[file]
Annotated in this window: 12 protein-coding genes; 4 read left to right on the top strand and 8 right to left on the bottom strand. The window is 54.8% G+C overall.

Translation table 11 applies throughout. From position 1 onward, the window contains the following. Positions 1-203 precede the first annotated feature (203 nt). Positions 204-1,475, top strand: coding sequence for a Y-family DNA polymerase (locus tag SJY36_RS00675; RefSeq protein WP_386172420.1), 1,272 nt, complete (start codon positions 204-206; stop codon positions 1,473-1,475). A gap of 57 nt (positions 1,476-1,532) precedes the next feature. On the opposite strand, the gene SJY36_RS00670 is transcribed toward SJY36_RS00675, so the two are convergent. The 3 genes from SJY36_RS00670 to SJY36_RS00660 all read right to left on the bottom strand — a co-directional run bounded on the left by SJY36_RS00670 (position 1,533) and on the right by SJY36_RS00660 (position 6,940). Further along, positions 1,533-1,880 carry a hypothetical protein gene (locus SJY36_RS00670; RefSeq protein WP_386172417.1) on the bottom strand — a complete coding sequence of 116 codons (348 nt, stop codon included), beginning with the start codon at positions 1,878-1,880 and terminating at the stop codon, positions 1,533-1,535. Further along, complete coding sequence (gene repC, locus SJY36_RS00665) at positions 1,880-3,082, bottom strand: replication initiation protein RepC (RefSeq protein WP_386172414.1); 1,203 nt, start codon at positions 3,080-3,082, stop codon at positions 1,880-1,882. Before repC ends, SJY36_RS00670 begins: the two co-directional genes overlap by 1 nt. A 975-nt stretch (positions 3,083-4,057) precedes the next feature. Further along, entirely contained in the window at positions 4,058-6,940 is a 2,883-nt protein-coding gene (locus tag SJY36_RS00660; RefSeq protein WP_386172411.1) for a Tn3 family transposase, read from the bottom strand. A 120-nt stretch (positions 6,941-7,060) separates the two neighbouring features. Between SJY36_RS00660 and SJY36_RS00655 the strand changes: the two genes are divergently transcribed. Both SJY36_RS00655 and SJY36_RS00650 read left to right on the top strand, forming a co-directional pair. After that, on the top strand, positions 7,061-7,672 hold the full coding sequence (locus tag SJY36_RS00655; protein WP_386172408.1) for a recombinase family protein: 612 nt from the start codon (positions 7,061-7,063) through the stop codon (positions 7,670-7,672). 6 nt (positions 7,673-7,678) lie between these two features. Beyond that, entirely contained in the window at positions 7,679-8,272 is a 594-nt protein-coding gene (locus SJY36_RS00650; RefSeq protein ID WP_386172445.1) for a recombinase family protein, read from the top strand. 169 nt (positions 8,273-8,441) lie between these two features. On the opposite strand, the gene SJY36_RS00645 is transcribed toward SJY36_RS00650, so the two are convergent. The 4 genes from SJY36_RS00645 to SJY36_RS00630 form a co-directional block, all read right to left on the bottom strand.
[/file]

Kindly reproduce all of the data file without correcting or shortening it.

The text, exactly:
Annotated in this window: 12 protein-coding genes; 4 read left to right on the top strand and 8 right to left on the bottom strand. The window is 54.8% G+C overall.

Translation table 11 applies throughout. From position 1 onward, the window contains the following. Positions 1-203 precede the first annotated feature (203 nt). Positions 204-1,475, top strand: coding sequence for a Y-family DNA polymerase (locus tag SJY36_RS00675; RefSeq protein WP_386172420.1), 1,272 nt, complete (start codon positions 204-206; stop codon positions 1,473-1,475). A gap of 57 nt (positions 1,476-1,532) precedes the next feature. On the opposite strand, the gene SJY36_RS00670 is transcribed toward SJY36_RS00675, so the two are convergent. The 3 genes from SJY36_RS00670 to SJY36_RS00660 all read right to left on the bottom strand — a co-directional run bounded on the left by SJY36_RS00670 (position 1,533) and on the right by SJY36_RS00660 (position 6,940). Further along, positions 1,533-1,880 carry a hypothetical protein gene (locus SJY36_RS00670; RefSeq protein WP_386172417.1) on the bottom strand — a complete coding sequence of 116 codons (348 nt, stop codon included), beginning with the start codon at positions 1,878-1,880 and terminating at the stop codon, positions 1,533-1,535. Further along, complete coding sequence (gene repC, locus SJY36_RS00665) at positions 1,880-3,082, bottom strand: replication initiation protein RepC (RefSeq protein WP_386172414.1); 1,203 nt, start codon at positions 3,080-3,082, stop codon at positions 1,880-1,882. Before repC ends, SJY36_RS00670 begins: the two co-directional genes overlap by 1 nt. A 975-nt stretch (positions 3,083-4,057) precedes the next feature. Further along, entirely contained in the window at positions 4,058-6,940 is a 2,883-nt protein-coding gene (locus tag SJY36_RS00660; RefSeq protein WP_386172411.1) for a Tn3 family transposase, read from the bottom strand. A 120-nt stretch (positions 6,941-7,060) separates the two neighbouring features. Between SJY36_RS00660 and SJY36_RS00655 the strand changes: the two genes are divergently transcribed. Both SJY36_RS00655 and SJY36_RS00650 read left to right on the top strand, forming a co-directional pair. After that, on the top strand, positions 7,061-7,672 hold the full coding sequence (locus tag SJY36_RS00655; protein WP_386172408.1) for a recombinase family protein: 612 nt from the start codon (positions 7,061-7,063) through the stop codon (positions 7,670-7,672). 6 nt (positions 7,673-7,678) lie between these two features. Beyond that, entirely contained in the window at positions 7,679-8,272 is a 594-nt protein-coding gene (locus SJY36_RS00650; RefSeq protein ID WP_386172445.1) for a recombinase family protein, read from the top strand. 169 nt (positions 8,273-8,441) lie between these two features. On the opposite strand, the gene SJY36_RS00645 is transcribed toward SJY36_RS00650, so the two are convergent. The 4 genes from SJY36_RS00645 to SJY36_RS00630 form a co-directional block, all read right to left on the bottom strand.